May 26, 2011

Evolution of Sleep

Ask a sleep researcher why we sleep, and s/he'll give you the simplest answer (which is sort of what scientists are all about): because we get sleepy. Can't really argue with that.





The next question is why do we get sleepy? There is a part of your brain called the suprachiasmatic nucleus (or SCN, for those of us who don't have time to pronounce that and/or have a stutter) that regulates your sleep schedule, and makes you get your sleepy on. I think mine is working a double shift today. It's noon, and I want to go to bed.



Someone with a normal SCN has a routine sleep cycle: the same amount of sleep around the same time each day, but someone with an impaired SCN (or a lab mouse whose SCN was destroyed, say) sleeps at random times for random durations.


The SCN sets your internal clock to a 25-hour day. Earth days, as you probably know, are 24 hours (ish--but I'm not going to go into that whole business). Sunlight recalibrates our SCN daily, so that we keep on track with the day length our planet has set for us. People in a sleep study who were kept indoors and weren't exposed to any natural light started deferring to their brains' 25-hour day.



There is a great variety of sleep behaviors in the animal kingdom, but nearly all animals exhibit some kind of sleep-like behavior. Even sponges slow down at night, although it's not clear whether or not that constitutes sleep.


Sleep was obviously advantageous for our flashlight-less ancestors, as it kept them from stumbling around in the dark, getting eaten by lions or falling down bottomless pits. But it still seems like such a massive disadvantage to be unconscious and vulnerable for a third of the day.



But it's not all about staying safe when it's dark; after all, animals that have great night vision have to sleep, too. As I explained earlier, sleep is very important for the brain--the more complex the creature's brain, the more serious the sleep.

To make sleep yet more confusing and weird, scientists discovered that blind cave fish get by on almost no sleep at all. Maybe they evolved to need less sleep because their environment requires them to constantly be on the search for food, but I also read that this suggests that part of sleep's purpose is to process the visual input collected during waking hours. So no input, no need to process. But of course, blind humans still need sleep, so don't go and blindfold yourself so that you won't have to sleep. 'Twon't work.


Brainy aquatic species like dolphins and whales still need their sleep, and their situation is a difficult one. How do you find a safe place to sleep in the open ocean and refrain from drowning while you do it? The answer is unihemispheric sleep--sleeping half a brain at a time. The other half can keep an eye out for danger and make sure the animal breathes.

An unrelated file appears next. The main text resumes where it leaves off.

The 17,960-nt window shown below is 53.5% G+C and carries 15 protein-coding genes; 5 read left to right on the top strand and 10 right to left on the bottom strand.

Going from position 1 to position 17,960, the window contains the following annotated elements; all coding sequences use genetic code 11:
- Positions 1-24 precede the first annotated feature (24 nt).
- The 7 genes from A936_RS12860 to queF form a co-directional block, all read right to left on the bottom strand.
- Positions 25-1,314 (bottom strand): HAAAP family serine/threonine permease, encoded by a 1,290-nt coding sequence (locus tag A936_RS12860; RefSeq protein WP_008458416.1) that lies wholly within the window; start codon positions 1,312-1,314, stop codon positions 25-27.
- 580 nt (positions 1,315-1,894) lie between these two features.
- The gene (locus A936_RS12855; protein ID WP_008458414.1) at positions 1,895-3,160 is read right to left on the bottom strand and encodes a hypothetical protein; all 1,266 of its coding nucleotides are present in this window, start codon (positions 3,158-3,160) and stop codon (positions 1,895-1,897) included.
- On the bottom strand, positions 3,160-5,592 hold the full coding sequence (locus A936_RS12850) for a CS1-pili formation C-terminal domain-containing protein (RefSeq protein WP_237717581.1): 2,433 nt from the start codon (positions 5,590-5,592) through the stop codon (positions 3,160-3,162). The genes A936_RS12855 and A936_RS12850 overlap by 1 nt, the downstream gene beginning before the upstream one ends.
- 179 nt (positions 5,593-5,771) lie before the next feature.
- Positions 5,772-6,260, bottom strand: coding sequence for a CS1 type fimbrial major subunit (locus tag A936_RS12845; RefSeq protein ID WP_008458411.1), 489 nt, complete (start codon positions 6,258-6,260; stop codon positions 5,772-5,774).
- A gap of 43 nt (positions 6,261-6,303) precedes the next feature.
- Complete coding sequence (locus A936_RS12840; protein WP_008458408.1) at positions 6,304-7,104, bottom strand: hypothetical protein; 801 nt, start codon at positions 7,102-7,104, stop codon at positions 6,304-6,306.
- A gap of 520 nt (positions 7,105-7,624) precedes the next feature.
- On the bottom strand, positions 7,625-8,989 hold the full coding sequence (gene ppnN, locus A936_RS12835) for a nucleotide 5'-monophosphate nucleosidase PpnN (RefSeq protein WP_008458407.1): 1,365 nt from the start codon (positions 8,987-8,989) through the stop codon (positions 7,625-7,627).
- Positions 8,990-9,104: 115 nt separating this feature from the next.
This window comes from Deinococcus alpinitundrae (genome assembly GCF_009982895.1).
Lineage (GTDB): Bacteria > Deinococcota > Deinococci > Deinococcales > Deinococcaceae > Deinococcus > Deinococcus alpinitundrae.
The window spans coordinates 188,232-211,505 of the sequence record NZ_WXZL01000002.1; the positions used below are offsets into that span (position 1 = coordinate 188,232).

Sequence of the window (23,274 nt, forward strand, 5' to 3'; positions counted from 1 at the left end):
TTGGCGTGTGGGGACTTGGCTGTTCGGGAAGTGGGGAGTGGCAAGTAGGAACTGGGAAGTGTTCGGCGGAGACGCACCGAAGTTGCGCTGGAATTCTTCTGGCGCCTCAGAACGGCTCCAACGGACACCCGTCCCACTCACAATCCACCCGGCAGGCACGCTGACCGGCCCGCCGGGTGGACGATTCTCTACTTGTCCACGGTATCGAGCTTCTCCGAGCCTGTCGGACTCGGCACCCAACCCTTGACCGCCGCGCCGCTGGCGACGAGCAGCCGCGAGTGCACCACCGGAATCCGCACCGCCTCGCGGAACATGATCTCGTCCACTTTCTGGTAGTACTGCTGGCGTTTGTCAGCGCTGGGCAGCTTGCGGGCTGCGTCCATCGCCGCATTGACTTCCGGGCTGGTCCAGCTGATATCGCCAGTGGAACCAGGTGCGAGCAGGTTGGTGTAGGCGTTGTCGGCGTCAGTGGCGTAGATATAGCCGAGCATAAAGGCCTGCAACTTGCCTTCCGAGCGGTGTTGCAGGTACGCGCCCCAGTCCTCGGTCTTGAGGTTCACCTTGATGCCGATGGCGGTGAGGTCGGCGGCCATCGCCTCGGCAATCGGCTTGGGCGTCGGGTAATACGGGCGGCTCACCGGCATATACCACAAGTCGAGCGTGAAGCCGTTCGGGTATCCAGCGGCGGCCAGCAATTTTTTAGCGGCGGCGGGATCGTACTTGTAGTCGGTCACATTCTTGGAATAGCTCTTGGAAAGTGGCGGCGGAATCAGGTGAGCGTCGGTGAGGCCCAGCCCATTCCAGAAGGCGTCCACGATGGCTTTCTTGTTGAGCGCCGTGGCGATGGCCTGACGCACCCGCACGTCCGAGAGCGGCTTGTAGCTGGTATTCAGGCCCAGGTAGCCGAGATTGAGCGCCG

Thus endeth the Beatrice Sleep Post Trilogy--my poor attempt to explain one of the most mysterious, complex, and yet totally familiar science topics, where what we know hardly compares to what we don't know.

I'll leave you with what my sleep research source told me when I asked a million questions about why we must sleep:
"If sleep were not important then it is probably the most significant mistake, evolutionary speaking, ever made."
Well, that and hairless rodents. Yeesh.

May 19, 2011

While You Were Sleeping

Sleep is a state of being in which the individual is relatively unresponsive to external stimuli, typically with eyelids closed, in a supine postural position. This activity has a certain periodicity during a 24 period.


Translation: When you sleep, you're totally out of it and probably lying down, and you do it around the same time everyday. Yes, this could just as accurately describe a daily bubble bath, but just deal with it. I don't have time for this.

Very helpful pictorial representation:


Sleep seems like a relatively passive, lazy experience, but that is far from the truth. There is a whole lot going on.



While you sleep, your brain goes through cycles of 5 phases: phase 1, phase 2, phase 3, phase 4, and REM (rapid eye movement).



Each complete cycle lasts about 90 minutes.

A very basic representation of a few sleep cycles. 
But I wouldn't put this in a textbook or anything.